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Ten Tidbits on Carrier Ethernet in a Software-defined World

Karl Horne, CTO Asia Pacific, Ciena | June 3, 2016
Ciena’s Asia Pacific CTO Karl Horne which shares 10 useful-to-know tidbits about Carrier Ethernet that many I.T. practitioners may not even be aware of.

This vendor-written piece has been edited by Executive Networks Media to eliminate product promotion, but readers should note it will likely favour the submitter's approach.

Karl Horne, Chief Technology Officer of Ciena in Asia Pacific 

With all the buzz around Software Defined Networking (SDN) and Network Functions Virtualization (NFV), it is easy to overlook a modern telecommunications networking technology that has become a foundational-enabler for enterprise broadband connectivity into the cloud: Carrier Ethernet.

In the '80s, enterprise connectivity used to be low-speed, expensive and somewhat inflexible. The emergence of Digital Subscriber Lines (DSL) in the early '90s created explosive growth in web and cloud-based services. Carrier Ethernet was the right technology at the right time. It helped address demand for high-speed yet economical broadband connectivity, combining carrier-grade availability and performance with service-level agreements (SLAs).

Today, Carrier Ethernet is ubiquitous across Asia. Speeds range from one Gbps to as much as 10 Gbps, it is easy and effective to deploy, and there are a host of new applications. Below are a few facts you may not realize about this popular networking technology.

'Ethernet' has been around since the early 1970s
Like many things associated with the internet one must go back into the latter part of the 20th century for the origin of Ethernet. The term was coined in a doctoral dissertation by Bob Metcalfe in the 1970s, developed under the auspices of the Xerox Palo Alto Research Center. The term 'Ethernet' has its roots in the Latin term aether, a mythical medium once believed to fill all 'empty space' on Earth while providing for magnetic wave transmission.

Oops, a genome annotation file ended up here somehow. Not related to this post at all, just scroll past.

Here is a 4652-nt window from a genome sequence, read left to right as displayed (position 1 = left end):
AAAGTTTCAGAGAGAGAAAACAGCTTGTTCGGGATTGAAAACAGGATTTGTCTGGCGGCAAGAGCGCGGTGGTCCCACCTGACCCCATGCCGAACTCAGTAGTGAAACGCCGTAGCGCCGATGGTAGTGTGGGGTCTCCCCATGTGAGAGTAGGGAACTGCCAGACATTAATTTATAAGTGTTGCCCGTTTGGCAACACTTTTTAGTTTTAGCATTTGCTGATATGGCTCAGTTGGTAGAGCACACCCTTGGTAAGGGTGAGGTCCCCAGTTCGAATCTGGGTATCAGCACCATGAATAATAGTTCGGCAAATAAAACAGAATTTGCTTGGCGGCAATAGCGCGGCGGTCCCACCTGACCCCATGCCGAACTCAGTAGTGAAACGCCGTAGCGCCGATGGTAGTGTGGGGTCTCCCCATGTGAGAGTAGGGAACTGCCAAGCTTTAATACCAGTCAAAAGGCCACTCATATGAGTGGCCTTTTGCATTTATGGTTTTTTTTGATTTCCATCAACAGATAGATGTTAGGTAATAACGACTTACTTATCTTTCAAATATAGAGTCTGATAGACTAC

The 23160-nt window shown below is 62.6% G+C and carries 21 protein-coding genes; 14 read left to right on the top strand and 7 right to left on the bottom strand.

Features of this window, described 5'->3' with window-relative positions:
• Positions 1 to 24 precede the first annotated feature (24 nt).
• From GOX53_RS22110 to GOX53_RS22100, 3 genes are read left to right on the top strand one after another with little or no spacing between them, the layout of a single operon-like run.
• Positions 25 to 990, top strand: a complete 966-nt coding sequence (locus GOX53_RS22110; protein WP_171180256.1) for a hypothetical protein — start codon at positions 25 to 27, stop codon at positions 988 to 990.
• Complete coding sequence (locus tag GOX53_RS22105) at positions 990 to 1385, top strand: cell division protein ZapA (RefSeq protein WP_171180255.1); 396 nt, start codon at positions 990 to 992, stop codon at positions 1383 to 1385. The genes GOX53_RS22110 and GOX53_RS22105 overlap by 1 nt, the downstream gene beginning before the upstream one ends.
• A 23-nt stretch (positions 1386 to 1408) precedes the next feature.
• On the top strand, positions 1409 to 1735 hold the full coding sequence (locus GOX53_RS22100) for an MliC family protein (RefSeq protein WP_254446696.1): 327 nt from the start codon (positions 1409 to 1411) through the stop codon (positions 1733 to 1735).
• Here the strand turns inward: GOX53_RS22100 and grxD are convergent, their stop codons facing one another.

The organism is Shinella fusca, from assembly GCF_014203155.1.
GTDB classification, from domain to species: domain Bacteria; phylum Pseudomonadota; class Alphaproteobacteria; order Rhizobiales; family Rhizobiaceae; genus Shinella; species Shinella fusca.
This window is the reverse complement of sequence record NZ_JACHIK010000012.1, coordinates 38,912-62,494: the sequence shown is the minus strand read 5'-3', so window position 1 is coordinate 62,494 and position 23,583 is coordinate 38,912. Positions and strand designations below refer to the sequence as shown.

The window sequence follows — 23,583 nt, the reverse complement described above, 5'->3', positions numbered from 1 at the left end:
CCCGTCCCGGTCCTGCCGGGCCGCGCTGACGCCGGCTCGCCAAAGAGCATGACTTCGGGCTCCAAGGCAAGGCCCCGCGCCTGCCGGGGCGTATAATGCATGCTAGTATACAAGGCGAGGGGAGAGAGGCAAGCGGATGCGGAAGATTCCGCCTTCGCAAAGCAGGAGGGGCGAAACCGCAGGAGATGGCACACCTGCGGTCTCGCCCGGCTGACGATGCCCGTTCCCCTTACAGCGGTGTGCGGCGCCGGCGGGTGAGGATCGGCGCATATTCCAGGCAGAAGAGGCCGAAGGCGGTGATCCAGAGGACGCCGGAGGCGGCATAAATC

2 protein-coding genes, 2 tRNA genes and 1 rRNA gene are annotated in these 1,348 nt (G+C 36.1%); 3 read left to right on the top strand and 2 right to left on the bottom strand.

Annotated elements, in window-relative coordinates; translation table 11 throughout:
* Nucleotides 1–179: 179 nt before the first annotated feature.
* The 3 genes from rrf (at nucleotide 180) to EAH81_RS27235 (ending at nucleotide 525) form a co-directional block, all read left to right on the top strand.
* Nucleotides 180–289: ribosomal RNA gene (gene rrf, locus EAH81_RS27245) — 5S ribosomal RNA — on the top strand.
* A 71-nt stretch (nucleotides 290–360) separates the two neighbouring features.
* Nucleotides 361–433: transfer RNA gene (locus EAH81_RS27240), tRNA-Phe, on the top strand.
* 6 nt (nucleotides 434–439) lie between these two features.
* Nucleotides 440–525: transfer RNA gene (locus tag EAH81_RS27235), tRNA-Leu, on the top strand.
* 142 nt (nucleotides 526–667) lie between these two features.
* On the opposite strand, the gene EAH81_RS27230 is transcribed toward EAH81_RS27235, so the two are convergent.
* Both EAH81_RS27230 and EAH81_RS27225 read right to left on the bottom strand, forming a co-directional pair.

Carrier Ethernet grew from 100m to 100km
Carrier Ethernet is based on Ethernet, which was envisioned to connect a few devices in the same building. The protocol was limited to a range of 100 meters. But as the internet grew, Ethernet was adapted to connect entire campuses with hundreds of devices like computers, printers etc. With its low cost and management simplicity, Carrier Ethernet was introduced at the turn of the millennium to extend the Ethernet protocol to provide wide area network (WAN) connectivity.

Carrier Ethernet is not just for carriers
As its name implies, carriers appreciate Carrier Ethernet because it enables a variety of network services that can be sold to other carriers (wholesale) and end-users (retail). However, the technology is not just for carriers. It is for all enterprises, government agencies, and utilities needing high bandwidth, reliability and interconnect across multiple locations for services like business services and data center interconnect.

MEF was originally established to support the expansion of Ethernet beyond the LAN
The MEF (formerly, Metro Ethernet Forum) is responsible for accelerating the worldwide adoption of carrier-class Ethernet networks and services, maintaining Carrier Ethernet standards and running certification programs. It was established in 2001 to develop standards expanding the use of Ethernet beyond the LAN. The MEF's work has evolved over the years to be global and well beyond the metro network.


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